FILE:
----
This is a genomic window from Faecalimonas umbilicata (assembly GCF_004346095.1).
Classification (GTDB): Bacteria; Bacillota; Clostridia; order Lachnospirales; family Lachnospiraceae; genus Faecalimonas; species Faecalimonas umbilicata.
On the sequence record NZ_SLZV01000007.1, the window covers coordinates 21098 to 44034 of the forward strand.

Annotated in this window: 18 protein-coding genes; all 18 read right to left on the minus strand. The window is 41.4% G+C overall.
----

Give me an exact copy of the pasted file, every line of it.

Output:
This is a genomic window from Faecalimonas umbilicata (assembly GCF_004346095.1).
Classification (GTDB): Bacteria; Bacillota; Clostridia; order Lachnospirales; family Lachnospiraceae; genus Faecalimonas; species Faecalimonas umbilicata.
On the sequence record NZ_SLZV01000007.1, the window covers coordinates 21098 to 44034 of the forward strand.

Annotated in this window: 18 protein-coding genes; all 18 read right to left on the minus strand. The window is 41.4% G+C overall.